Another dilemma facing producers is the number of actors and actresses involved in the film, including those already in multiple films in the series, such as Vin Diese, Gibson, Michelle Rodriguez, and Jordana Brewer (as well as Lucas Black and Nathalie Kelley, who are returning as Sean Boswell and Neela from “Tokyo Drift”); but also several high-profile newcomers on board–Jason Statham  as Ian Shaw, and Kurt Russell in an unspecified role. The cast and crew have varying deals about how long they can be kept on hold and for how long.

Insurance broker Brian Kingman of Gallagher Entertainment said that Universal executives could determine that the footage that was already shot cannot be salvaged. If it determines that the abandonment of the film is “reasonable, practical, and necessary,” then the insurance firm would have to prove otherwise or pay the $150 million. 

“If I were the broker, I would [calculate] how many days had already been captured, how many were left,” Kingman told Hollywood Reporter. “I would look at the original arc of the story and get input from the director, the producers and the studio as to why, notwithstanding the financial impact, the story doesn’t make sense to complete. If it doesn’t work, it doesn’t work. The studio should not have to make a movie it doesn’t want to make to accommodate an insurance company.”

On the other hand, a Universal source told the entertainment media outlet that there is support from fans to complete the movie, even though it contains several car crashes and high speed racing, much like the other films.

The source said there “is not really a road map” for this type of situation, adding “What will drive everything is, is there an honorable and sensible way to do this?”

And if the seventh installment does move forward, then an eighth installment would likely be planned. “I actually believe [the tragedy] will add to returns,” an unnamed studio executive from a rival company told the Reporter. A Universal insider agreed, saying: “Sadly, it will probably make people more interested.”

Meanwhile, it’s still not clear what caused Roger Rodas, a friend and business partner of Paul’s who was driving the vehicle when it crashed, to crash. No official reports from law enforcement have come out for some time, but sources told TMZ that stunt experts that visited the crash site for the Walker family told them that they believe that small plastic markers called Botts’ Dots caused the wreck.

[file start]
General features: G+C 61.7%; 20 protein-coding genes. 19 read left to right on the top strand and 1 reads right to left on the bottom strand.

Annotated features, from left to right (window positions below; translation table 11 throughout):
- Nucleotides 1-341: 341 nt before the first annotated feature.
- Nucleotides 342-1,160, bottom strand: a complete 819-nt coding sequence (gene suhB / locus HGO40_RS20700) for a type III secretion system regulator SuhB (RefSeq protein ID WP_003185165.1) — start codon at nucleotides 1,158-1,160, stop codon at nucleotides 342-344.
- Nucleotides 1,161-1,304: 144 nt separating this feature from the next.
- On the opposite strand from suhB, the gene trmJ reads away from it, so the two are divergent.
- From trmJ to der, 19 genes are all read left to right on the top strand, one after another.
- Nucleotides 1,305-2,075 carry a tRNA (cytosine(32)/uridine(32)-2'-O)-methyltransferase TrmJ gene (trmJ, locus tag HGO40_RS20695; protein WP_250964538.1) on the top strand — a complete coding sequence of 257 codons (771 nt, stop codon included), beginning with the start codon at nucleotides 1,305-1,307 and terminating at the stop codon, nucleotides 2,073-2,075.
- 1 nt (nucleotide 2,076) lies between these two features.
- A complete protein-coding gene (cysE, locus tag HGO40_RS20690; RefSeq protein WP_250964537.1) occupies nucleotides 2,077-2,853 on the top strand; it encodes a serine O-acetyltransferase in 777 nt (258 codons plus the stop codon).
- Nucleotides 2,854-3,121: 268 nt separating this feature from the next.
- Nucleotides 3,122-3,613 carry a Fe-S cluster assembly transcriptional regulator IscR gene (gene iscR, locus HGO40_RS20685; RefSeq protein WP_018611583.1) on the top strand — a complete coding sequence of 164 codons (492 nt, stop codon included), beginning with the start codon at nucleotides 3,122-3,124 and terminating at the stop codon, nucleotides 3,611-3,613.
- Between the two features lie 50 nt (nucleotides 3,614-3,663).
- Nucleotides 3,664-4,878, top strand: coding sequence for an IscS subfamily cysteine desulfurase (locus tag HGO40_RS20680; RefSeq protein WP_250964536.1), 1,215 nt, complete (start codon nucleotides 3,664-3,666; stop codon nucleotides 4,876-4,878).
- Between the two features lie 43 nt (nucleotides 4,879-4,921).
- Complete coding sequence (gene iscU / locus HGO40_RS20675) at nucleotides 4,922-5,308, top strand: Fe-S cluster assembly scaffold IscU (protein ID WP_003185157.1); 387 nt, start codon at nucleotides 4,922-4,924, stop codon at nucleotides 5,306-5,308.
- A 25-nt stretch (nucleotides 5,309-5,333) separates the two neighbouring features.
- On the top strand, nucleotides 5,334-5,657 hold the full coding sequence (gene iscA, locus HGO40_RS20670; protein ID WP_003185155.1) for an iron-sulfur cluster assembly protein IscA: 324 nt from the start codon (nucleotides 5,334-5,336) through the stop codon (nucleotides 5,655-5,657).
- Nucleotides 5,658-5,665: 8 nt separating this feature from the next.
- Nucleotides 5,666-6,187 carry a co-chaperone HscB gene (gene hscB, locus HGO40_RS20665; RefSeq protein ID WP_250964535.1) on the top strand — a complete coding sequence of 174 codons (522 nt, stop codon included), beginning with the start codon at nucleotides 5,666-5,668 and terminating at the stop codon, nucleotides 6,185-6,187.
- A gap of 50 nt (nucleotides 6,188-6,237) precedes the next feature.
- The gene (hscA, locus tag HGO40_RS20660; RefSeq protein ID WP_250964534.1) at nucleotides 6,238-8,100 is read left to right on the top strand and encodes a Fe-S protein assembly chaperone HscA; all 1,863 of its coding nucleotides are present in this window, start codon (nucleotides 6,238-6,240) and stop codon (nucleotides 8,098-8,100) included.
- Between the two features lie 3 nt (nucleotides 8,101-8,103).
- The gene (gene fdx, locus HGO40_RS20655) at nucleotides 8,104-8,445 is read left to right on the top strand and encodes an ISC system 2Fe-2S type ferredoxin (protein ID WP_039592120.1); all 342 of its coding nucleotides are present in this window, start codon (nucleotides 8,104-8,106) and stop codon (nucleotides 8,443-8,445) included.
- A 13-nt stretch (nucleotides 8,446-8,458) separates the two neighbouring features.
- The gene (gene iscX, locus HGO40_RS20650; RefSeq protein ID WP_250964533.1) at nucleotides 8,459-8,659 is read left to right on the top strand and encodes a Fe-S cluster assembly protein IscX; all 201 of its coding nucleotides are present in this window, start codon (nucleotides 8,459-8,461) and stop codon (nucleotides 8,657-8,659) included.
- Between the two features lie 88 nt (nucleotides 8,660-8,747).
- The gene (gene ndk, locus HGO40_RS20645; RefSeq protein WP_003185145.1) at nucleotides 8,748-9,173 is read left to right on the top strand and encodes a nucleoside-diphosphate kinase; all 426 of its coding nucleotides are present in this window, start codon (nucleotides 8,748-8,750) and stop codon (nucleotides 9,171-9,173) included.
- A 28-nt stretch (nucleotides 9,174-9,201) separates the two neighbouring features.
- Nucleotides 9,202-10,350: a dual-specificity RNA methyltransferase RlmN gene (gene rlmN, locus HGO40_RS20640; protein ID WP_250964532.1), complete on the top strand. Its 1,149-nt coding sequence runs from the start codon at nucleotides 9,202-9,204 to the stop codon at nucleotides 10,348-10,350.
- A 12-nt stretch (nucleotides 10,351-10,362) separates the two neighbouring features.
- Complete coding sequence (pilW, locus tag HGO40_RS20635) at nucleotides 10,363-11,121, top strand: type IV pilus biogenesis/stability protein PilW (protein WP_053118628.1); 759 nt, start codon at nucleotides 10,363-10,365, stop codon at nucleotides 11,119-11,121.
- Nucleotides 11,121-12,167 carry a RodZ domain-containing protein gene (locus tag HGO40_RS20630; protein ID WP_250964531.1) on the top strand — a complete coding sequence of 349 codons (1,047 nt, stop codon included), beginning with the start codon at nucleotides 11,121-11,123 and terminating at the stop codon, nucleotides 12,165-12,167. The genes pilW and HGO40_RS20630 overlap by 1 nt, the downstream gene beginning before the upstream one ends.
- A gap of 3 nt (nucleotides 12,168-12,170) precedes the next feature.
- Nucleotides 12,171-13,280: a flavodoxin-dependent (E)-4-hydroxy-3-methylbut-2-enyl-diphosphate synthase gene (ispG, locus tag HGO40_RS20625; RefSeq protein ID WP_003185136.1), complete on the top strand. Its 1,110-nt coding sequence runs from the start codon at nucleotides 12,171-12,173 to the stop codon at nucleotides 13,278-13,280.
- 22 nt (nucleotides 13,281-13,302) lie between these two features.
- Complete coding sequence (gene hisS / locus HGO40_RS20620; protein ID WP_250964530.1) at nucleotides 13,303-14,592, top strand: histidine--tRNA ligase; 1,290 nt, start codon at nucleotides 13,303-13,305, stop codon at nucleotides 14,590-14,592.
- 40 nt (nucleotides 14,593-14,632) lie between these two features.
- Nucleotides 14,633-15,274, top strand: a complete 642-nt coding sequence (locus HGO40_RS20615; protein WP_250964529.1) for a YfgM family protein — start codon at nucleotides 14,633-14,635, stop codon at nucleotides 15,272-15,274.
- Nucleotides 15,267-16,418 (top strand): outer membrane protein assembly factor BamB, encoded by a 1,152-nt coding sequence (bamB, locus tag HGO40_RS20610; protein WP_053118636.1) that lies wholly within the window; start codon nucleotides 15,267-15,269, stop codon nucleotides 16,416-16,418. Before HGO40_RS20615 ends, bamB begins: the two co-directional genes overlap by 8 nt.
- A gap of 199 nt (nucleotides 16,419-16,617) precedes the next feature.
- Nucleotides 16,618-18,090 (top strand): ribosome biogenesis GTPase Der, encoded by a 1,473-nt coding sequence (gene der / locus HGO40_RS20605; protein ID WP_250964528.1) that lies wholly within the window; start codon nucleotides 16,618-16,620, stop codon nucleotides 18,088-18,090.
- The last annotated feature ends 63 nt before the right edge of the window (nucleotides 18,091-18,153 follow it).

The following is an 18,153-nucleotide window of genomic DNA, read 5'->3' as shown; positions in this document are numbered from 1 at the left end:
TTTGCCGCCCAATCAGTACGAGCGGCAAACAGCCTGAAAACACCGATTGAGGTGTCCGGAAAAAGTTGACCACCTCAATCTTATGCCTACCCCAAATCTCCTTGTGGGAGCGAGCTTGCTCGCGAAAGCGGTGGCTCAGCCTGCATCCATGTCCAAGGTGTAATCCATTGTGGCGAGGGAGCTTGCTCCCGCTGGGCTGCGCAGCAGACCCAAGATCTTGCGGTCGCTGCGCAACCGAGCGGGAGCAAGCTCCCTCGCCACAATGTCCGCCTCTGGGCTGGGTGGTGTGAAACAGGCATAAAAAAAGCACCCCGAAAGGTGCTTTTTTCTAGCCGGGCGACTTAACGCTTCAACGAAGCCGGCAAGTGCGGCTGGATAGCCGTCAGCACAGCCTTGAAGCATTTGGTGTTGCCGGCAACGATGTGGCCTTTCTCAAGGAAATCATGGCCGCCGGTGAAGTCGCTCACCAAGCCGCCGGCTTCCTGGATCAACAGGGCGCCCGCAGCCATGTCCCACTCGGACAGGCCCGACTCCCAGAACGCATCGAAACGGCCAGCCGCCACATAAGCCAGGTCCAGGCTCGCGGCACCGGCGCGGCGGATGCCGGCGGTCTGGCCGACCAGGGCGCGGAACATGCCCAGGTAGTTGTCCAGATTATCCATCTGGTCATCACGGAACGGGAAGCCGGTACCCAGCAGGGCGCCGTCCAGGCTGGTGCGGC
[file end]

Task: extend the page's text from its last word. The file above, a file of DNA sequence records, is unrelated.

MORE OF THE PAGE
(AP Photo/The Santa Clarita Valley Signal, Dan Watson)

The theory is that the markers caused the vehicle to hydroplane, causing Rodas, who was considered an apt driver just below the level of professional race car driver, to lose control. Law enforcement sources said that they’re looking at the markers as a possible cause of the crash.

Porsche sent out a memo concerning the Carrera GT that Rodas was driving back in 2004, telling dealers that “This vehicle cannot drive over a Foster Beer can that is lying on its side.”

“It will crush the can and damage the carbon fiber under panels,” the memo said. “You need to be aware of what type of road surface you are on (dips, pot holes, seam heights, etc.).”

Paul’s funeral was held on Saturday, with family and some close friends attending. A memorial held afterward was attended by several hundred people, including Ludacris, Rodriguez, and Gibson.

“Today in a room full of your loved ones I wish today was your wedding instead,” said Gibson via Facebook after the memorial. “For selfish reasons we all wanted you to stay, another laugh, another take, another talk, another moment….. I guess you can’t get all you ask for in life …. But our hearts are FULL from all the moments we DID have, 13 years of laughter and grace, humility and love.”